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October 30, 2014

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Rush Limbaugh—Children’s Choice Book Author of the Year?

 Rush Limbaugh—Children’s Choice Book Author of the Year?

Limbaugh’s nominated book has been on the NYT bestsellers list for the past 20 weeks.

Right-winger Rush Limbaugh is better known for his political grandstanding and extremely popular talk-radio show “The Rush Limbaugh Show.” But Limbaugh—along with authors Rick Riordan of the “Percy Jackson” series (Puffin), Veronica Roth of the “Divergent” series (HarperCollins), and Rachel Renee Russell of the “Dork Diaries” series (S&S)—are all amongst this year’s finalists for Author of the Year in the Children’s and Teen’s Choice Book Awards (CCBA), where the winning titles are selected by children and teens.

A complete list of this year’s finalists can be found here.

The politico’s inclusion in the CCBA’s Best Author of the Year category surprised many—and sparked outrage. (Like the outrage expressed in a March 22 Huffington Post article entitled “We Live In A World Where Rush Limbaugh Might Win A Children’s Book Award.”) The CBC moved to quell the reaction of Limbaugh’s inclusion by emphasizing, “Ultimately, kids and teens will decide who wins.”

But, according to the CCBA, the criteria the organization has used in the past seven years of its existence for its finalist selections is based on the titles’s “performances on the bestseller lists.” Limbaugh’s Rush Revere and The Brave Pilgrims: Time Travel Adventures with Exceptional Americans (S&S, 2013) has been on the New York Times bestseller list for the past 20 weeks.

“I am completely honored and thrilled to be nominated,” Limbaugh told School Library Journal. “This adventure series is a labor of love, written for younger generations with the hope that they learn more about the history of this amazing country in a fun and positive way.”

The award program was created in 2008 by the Children’s Book Council  (CBC) and Every Child a Reader (ECAR), a foundation dedicated toward creating a love of reading in children administered by the CBC. The CCBA winners are selected by children and teens who vote online in each of the six categories: Author of the Year, Illustrator of the Year, Kindergarten to Second Grade Book of the Year, Third to Fourth Grade Book of the Year, Fifth to Sixth Grade Book of the Year, and Teen Book of the Year.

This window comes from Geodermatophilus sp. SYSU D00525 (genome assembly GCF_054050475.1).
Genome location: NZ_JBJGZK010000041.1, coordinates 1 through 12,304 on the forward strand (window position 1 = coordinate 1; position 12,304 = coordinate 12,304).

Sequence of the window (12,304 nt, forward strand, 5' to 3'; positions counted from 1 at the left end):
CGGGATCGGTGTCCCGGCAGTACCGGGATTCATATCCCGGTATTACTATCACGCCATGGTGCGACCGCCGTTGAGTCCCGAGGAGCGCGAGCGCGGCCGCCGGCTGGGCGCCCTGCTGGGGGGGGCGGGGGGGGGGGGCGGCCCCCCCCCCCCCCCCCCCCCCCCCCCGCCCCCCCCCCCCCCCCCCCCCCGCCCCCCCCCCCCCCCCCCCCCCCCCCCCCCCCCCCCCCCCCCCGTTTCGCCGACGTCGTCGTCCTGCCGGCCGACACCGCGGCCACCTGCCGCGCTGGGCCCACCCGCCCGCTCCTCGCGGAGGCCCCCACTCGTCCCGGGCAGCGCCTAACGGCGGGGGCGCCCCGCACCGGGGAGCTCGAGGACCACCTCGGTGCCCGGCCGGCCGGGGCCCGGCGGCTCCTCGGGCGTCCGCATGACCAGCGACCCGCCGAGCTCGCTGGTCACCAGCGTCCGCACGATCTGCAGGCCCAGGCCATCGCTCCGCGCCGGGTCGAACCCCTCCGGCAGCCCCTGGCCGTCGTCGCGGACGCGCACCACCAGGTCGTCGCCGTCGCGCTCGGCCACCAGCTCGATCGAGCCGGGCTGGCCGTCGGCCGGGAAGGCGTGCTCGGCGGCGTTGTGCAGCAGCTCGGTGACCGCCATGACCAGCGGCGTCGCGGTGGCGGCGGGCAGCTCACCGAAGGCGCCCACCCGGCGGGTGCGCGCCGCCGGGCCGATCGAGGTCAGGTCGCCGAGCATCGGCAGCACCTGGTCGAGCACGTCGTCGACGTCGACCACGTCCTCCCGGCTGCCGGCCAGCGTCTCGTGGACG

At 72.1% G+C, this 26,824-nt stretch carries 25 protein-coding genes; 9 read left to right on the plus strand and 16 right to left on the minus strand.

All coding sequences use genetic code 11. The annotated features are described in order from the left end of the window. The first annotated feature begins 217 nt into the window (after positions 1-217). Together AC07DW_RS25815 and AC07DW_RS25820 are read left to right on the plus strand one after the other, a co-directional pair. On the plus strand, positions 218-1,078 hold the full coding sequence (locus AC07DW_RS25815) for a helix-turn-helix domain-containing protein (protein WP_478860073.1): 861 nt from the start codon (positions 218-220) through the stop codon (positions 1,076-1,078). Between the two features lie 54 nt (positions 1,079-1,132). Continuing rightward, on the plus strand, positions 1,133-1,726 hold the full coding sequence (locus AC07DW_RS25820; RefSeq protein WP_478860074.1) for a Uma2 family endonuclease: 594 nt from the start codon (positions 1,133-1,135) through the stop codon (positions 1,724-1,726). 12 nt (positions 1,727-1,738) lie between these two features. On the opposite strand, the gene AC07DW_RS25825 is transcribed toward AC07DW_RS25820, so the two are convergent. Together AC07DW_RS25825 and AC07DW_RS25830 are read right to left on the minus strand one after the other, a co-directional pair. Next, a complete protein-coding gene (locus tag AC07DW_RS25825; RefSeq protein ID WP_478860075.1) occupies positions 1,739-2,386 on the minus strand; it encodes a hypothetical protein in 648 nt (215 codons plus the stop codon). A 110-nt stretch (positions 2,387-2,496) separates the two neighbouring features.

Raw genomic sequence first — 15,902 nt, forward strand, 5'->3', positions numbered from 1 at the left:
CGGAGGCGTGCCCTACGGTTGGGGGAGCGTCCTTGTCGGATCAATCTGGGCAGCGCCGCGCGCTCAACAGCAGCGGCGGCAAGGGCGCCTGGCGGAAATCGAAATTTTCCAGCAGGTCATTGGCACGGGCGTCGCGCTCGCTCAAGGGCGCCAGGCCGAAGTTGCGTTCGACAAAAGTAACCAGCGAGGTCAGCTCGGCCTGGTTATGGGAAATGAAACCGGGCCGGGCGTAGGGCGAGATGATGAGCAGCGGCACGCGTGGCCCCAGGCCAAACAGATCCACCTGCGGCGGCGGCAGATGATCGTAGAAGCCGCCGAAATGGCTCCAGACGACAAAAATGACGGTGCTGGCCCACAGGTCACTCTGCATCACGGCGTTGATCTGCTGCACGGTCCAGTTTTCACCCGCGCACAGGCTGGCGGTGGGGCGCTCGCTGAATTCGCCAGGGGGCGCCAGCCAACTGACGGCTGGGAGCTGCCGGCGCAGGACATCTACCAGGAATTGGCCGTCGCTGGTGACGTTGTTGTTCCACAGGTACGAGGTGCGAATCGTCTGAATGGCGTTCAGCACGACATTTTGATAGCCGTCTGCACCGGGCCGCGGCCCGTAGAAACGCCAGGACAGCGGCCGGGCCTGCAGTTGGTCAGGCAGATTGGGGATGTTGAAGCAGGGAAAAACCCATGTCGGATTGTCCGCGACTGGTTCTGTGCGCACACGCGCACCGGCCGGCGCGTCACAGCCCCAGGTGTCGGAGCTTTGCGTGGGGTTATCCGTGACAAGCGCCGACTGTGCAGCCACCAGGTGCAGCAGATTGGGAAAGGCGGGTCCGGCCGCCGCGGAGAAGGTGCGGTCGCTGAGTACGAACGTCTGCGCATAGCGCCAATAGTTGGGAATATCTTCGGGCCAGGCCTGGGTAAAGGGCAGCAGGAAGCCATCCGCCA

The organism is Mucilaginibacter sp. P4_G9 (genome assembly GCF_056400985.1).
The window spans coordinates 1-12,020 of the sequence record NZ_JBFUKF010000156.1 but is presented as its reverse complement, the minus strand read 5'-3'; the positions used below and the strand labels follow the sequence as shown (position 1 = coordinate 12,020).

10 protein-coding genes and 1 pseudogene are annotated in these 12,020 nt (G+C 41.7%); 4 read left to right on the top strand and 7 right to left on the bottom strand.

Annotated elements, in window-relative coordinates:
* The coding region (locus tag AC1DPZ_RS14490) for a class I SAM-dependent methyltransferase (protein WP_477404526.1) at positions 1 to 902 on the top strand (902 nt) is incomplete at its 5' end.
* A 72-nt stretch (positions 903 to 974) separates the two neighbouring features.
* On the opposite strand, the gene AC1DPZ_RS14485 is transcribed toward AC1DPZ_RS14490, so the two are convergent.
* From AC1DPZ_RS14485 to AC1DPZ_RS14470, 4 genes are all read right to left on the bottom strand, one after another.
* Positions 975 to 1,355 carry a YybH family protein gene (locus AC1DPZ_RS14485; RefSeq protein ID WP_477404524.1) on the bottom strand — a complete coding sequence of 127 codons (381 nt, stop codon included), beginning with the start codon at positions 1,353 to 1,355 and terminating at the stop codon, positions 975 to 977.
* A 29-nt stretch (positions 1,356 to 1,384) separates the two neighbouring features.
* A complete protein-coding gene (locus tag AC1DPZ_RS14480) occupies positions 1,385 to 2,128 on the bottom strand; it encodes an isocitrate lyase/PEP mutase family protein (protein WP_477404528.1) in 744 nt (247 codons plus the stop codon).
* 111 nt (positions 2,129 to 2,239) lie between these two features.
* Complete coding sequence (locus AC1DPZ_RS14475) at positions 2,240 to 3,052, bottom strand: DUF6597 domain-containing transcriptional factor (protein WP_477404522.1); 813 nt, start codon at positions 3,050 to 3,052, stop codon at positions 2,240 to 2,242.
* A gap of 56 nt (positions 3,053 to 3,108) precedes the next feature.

Last year over one million votes were cast.

Of the 30 books nominated, there are many names that are familiar to the lovers of children’s books. Jeff Kinney has been a finalist in the Author of the Year category every year since the award’s inception, and he won in both 2012 and 2013. Ellen Hopkins is also no stranger to the award, having been previously nominated. This year, she was nominated for Smoke (S&S, 2013) a sequel to Burned (S&S, 2006), a sequel she never planned to write.

“My readers convinced me I really needed to, and that makes this mean even more,” says Hopkins. “Not only were they right, but they love the way the story now ends.”

First-time finalist, Sergio Ruzzier, was flabbergasted when he learned of the selection of his work Bear and Bee (Disney, 2013) in the Kindergarten to Second Grade category.

“I feel I’ve already won a wonderful award, with my book being chosen directly by the children as one of their favorite five of the year.”

(The finalists in the graded categories are selected by preliminary voting by children conducted by the International Reading Association.)

Ruzzier hopes that this means that kids liked Bear and Bee, and the way the two become friends after a dramatic—and ridiculous—start. Voting for the CCBA starts Tuesday, March 25 and ends Monday, May 12 at ccbookawards.com.

 

Rocco Staino About Rocco Staino

Rocco Staino @RoccoA is the retired director of the Keefe Library of the North Salem School District in New York. He is now a contributing editor for School Library Journal and also writes for the Huffington Post.

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Comments

  1. RE: LIMBAUGH: SIMPLY NO COMMENT since I want to follow your Comment Policy! One aside:
    Whatever happened the Children’s Book Council?

  2. Karen Stern says:

    With so many amazing kids books this year it is outrageous that this junky, badly written promotional piece even was considered.

  3. Barbara Ashby says:

    I was horrified when I read that Rush Limbaugh is a finalist for Author of the Year for the CCBA! How can anyone appear to condone this man’s fear and hate mongering. He has no regard for anyone but himself and is in no way a role model for children and teens. His nomination is truely frightening!

    • You read SLJ and yet you support book censorship? Weird.

      Also, I bet Rush can spell “truly” correctly.

      • Barbara Ashby says:

        I apologize for misspelling “truly” and no I do not support censorship but there is such a thing as selection criteria. Rush Limbaugh is a foul mouthed and bigoted individual no matter what your political leanings are and I still don’t believe he makes a good role model for anyone!

        • The book met the selection criteria. Saying this book should be excluded because you don’t like the author’s ideas is endorsing censorship.

    • Obviously you have not READ the book. It is a delight and kids love it.
      Take you private prejudices and sit on them. Dunderheads

  4. KM Perry says:

    I have read Rush Limbaugh’s book. I declined to review it for our local newspaper. Enough said.
    Can’t see him winning over Jeff Kinney (Diary of a Wimpy Kid) unless the the children are not the ones voting. However, you should know that the website for voting appears to be wide-open, despite assurances that Children’s Book Council and Every Child a Reader will monitor for miss-use. I suspect librarians will need to be more involved in promoting the child reader votes than they have in the past just to counteract the adult votes.